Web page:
A Wyoming school shut down for more than a year after students and teachers complained of headaches for weeks. Air quality tests revealed high levels of benzene and carbon dioxide, most likely from a nearby abandoned oil well. A garage in Pennsylvania exploded — a consequence, the state suspects, of abandoned gas wells.

Experts believe the problem is getting worse. Even before the viral pandemic, producers were declaring bankruptcy and abandoning oil fields after spending more on fracking operations than they ultimately could afford. Then the coronavirus halted travel, obliterating demand for fuel and leaving less money to properly plug wells.

President Joe Biden, who has built much of his domestic policy around a transition to cleaner energy sources, wants to spend billions to put unemployed wildcatters to work plugging the wells. But Congress is unlikely to allocate enough money to seriously confront the issue.

“If, all of a sudden, we could switch to all green renewable energy, that’s great, but these wells don’t disappear; they’re still going to be there,” said Mary Kang, an assistant professor of civil engineering at McGill University in Montreal who was among the first scientists to call attention to the danger of abandoned wells.

TRACES OF BENZENE

After the discoveries on Watt’s ranch, traces of benzene showed up in the well that supplies her cattle’s drinking water. Chevron, which owned at least two of the oil wells that recently came unplugged, began trucking in drinking water while its crews tried to fix the leaks. But Watt worried that her animals might have consumed contaminated water. So she had her 600 head of cattle hauled off to another part of her ranch.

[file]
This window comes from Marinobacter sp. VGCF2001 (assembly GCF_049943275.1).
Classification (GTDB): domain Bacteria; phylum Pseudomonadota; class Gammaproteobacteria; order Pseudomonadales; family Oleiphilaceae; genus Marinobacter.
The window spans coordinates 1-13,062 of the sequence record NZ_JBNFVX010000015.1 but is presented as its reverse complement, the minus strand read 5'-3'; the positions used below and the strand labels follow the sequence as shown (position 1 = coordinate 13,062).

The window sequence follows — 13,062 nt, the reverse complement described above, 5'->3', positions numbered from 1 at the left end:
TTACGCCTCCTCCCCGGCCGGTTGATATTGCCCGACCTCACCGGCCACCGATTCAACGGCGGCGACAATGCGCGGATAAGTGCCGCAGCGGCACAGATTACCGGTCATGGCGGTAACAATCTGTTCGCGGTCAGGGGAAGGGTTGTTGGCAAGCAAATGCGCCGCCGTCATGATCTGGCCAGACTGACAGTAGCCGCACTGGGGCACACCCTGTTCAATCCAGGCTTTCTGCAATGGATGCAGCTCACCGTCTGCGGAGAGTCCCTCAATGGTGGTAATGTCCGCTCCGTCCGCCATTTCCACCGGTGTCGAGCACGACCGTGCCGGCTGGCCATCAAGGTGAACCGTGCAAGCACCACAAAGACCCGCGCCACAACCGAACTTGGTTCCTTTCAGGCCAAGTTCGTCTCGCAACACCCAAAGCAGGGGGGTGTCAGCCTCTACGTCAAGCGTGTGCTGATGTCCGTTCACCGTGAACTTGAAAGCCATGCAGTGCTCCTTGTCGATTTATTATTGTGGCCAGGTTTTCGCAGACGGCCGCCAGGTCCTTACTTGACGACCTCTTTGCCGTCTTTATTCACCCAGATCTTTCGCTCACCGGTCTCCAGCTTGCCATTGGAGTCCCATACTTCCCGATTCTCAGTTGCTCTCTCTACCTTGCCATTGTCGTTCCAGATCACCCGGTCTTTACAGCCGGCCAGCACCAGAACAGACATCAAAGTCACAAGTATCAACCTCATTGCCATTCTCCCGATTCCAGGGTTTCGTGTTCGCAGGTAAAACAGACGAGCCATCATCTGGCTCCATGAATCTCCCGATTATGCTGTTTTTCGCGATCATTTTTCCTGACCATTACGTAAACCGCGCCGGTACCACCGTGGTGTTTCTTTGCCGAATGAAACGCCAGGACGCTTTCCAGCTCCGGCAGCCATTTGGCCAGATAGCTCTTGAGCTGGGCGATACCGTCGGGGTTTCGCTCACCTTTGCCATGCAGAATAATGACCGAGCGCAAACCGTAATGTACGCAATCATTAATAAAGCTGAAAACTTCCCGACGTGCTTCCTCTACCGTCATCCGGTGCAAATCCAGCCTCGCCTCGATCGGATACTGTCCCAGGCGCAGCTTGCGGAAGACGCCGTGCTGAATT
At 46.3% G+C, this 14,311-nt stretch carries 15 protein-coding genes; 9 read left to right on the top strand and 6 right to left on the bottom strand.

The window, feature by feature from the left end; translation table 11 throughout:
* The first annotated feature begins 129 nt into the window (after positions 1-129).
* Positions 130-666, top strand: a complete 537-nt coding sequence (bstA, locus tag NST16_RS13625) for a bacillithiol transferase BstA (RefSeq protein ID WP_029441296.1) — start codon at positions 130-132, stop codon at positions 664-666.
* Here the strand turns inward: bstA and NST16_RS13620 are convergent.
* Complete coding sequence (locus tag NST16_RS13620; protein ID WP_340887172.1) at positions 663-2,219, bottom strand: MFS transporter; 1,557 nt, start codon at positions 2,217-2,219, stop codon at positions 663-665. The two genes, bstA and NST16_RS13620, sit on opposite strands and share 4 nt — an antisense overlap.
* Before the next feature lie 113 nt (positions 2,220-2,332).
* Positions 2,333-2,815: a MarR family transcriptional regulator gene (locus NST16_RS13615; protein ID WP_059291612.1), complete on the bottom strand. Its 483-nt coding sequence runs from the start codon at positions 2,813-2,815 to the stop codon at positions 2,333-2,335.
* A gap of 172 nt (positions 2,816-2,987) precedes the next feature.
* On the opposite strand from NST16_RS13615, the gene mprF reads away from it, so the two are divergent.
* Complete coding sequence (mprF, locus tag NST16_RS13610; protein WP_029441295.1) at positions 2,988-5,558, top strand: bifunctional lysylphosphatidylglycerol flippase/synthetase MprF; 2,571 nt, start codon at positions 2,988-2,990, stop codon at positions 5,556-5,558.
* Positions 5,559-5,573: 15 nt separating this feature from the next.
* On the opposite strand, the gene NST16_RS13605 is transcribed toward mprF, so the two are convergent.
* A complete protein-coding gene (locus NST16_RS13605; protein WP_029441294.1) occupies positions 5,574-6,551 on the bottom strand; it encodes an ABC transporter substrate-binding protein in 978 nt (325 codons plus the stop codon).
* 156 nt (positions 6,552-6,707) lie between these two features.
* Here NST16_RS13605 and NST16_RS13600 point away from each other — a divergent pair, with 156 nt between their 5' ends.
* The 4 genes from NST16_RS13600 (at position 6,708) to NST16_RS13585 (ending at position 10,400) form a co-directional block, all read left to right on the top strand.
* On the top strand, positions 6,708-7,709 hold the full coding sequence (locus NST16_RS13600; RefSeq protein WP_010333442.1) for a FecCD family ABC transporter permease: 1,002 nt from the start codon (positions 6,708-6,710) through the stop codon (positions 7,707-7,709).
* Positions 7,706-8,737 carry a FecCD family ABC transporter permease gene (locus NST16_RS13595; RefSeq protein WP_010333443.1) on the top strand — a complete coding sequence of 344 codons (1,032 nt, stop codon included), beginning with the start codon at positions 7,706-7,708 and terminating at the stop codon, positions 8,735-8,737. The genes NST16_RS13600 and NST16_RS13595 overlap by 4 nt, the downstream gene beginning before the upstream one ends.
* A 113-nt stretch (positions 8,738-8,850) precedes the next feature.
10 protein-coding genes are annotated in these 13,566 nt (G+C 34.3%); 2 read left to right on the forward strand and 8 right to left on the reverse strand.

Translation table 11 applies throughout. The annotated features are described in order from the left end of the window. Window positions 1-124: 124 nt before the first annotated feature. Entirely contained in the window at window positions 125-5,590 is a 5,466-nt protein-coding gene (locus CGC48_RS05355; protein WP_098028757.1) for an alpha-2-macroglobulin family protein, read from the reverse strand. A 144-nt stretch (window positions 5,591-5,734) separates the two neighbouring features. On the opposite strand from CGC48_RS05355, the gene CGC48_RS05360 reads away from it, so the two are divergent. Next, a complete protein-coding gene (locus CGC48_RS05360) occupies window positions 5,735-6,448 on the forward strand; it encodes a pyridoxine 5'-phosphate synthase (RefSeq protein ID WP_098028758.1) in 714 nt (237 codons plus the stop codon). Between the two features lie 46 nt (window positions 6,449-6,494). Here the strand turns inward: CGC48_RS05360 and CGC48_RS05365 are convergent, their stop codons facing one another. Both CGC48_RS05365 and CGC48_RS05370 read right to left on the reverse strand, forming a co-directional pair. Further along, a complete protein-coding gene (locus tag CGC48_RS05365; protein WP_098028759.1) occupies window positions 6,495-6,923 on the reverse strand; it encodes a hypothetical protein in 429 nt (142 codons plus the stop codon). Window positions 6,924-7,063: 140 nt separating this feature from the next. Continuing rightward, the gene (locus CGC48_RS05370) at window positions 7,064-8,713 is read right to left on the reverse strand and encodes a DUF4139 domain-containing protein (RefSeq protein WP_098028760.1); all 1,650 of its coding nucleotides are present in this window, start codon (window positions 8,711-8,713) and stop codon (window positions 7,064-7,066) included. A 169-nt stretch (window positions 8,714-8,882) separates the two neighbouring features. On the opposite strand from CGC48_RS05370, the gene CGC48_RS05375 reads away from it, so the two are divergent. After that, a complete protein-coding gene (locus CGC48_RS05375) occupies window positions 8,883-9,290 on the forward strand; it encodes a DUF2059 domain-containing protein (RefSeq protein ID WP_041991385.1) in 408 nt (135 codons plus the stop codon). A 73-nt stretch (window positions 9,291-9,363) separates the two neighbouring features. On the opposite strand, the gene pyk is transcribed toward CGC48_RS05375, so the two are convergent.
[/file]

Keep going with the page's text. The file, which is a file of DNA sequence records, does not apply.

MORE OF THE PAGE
“At this point,” she said, “I cannot sell my cattle at market in good conscience, because I have no idea what is in them.”

Though Chevron officials maintained that the cattle could safely return, Watt disagreed.

She’s haunted by a memory of crude oil bubbling up in a toilet bowl at her family’s ranch when she was a teenager. Horrified, they turned off the well that supplied their water and switched to another well. They never found the source of the leak.

Representatives for Chevron said the company is committed to re-plugging the two wells that recently sprang leaks.

But Watt fears that dozens of other plugged and abandoned wells on her ranch might be deteriorating, and Chevron has no plans to check its other wells for problems. If Watt should inform Chevron of another leaking well, “if we have to take responsibility, we will and we’ll do the right thing by the landowner,” said Catie Mathews, a company spokeswoman.

Hailing from a long line of cattle ranchers, Watt never thought she’d be fighting this fight. After high school, she graduated from the U.S. Naval Academy and worked in intelligence for the Marines. Even after she obtained an MBA from Harvard, she returned to the ranch.

She packs a gun, but only on her own land. Though she’s passionate about protecting it, she doesn’t want to be called an “environmentalist” — that’s a dirty word out here. But she has to save her ranch.

“The story of my family,” Watt said, “is a story of land, if nothing else.”